Jordan Spieth lost in a playoff in Houston a couple of years ago. The three-time major champion is having a rough ride right now, and says that he feels like he is playing catch-up. During the winter he suffered a bout of mononucleosis, lost weight and was unable to practice the way he would have liked. He only decided to take part in the WGC Mexico Championship at the last minute, and thought long and hard about whether he should play in the Valspar, an event he won three years ago. In the end, he did play but missed the cut. He also failed to make the weekend at the Waste Management Open in Phoenix, which is one of his favourite events. The worrying thing for Spieth is that the wondrous putting stroke with which he has won The Masters, US Open and Open Championship appeared to have deserted him.
"I have been trying to figure out what was the best strategy to be as rested and prepared for Augusta," Spieth said. "I just wasn't sure. I haven't had a whole lot of rest."
His illness badly affected his preparations for the 2018 season. He said that he was only able to do four one-hour practice sessions in December. "I probably lost a full month, month-and-a-half because of it," Spieth said. "The problem was in that time coming back, the basic stuff after you take a couple of weeks off … is the time you figure out all the basics: the ball position, the alignment issues. And then I was starting to have those problems, especially in the short game, while I was having to play tournaments. And so it adds to that frustration level.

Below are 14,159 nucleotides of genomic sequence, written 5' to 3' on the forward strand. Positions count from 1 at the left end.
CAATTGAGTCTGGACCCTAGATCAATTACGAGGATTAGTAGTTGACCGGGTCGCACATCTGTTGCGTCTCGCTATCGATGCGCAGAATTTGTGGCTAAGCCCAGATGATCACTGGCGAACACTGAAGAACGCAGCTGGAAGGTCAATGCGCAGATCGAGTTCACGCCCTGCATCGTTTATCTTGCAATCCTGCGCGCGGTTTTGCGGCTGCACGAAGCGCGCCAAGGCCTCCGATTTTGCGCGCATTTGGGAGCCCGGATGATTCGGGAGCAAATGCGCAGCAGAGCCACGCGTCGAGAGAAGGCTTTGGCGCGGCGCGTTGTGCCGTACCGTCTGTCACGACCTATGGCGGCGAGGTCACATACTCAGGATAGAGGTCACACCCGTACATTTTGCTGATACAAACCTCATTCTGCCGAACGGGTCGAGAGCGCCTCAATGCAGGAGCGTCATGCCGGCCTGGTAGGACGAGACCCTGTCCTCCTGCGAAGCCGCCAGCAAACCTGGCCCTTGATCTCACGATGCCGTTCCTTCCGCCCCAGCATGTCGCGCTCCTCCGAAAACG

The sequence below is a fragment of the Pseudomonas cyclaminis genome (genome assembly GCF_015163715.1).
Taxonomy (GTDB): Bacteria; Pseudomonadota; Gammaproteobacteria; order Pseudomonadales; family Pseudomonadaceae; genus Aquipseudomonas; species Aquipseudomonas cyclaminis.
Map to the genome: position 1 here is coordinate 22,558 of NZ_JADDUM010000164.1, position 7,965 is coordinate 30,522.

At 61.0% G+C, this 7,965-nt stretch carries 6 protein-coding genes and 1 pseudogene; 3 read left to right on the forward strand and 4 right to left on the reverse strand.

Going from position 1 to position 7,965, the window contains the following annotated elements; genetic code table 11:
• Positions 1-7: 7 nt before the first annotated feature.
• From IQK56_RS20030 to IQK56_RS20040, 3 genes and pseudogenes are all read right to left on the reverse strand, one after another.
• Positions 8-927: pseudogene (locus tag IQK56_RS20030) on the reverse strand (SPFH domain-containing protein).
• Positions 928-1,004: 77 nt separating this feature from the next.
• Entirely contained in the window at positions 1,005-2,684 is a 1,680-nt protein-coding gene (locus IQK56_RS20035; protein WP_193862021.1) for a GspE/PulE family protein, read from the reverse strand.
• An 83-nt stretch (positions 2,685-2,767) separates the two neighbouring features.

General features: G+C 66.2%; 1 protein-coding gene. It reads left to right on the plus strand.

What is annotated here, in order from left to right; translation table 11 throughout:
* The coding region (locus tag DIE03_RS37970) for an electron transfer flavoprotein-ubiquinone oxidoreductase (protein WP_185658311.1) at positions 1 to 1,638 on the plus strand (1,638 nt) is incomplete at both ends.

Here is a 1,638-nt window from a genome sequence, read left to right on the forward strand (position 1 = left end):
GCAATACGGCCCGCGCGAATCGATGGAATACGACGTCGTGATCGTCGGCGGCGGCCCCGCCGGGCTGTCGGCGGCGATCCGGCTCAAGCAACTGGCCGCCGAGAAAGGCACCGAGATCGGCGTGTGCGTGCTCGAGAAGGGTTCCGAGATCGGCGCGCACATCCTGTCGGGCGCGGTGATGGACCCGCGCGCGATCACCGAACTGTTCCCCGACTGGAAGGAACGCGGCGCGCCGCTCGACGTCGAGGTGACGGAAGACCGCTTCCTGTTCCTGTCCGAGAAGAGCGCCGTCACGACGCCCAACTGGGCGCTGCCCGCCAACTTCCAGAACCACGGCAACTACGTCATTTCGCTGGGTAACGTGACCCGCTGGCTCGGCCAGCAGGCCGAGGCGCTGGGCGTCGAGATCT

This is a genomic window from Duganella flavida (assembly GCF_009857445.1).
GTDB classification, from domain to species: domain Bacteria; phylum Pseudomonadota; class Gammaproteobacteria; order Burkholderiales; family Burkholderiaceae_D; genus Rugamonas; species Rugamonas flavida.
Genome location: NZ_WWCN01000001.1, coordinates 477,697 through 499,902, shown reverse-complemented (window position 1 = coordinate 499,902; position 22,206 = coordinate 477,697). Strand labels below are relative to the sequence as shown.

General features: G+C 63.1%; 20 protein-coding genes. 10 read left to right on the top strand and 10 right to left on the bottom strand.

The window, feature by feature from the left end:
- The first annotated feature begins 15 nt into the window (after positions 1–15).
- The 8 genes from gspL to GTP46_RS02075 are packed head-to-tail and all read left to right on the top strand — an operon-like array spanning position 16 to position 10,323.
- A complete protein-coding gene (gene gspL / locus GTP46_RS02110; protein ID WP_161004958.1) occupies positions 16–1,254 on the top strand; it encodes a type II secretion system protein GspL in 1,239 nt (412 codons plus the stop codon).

“I am not concerned about my putting. The stroke is fine – it is just a matter of sorting out some alignment issues.”
After his sensational victory at the WGC Mexico Championship, when he beat Justin Thomas in a playoff, Mickelson believes that he can win The Masters again. And he won’t be in the least bit concerned if he also manages to win this week.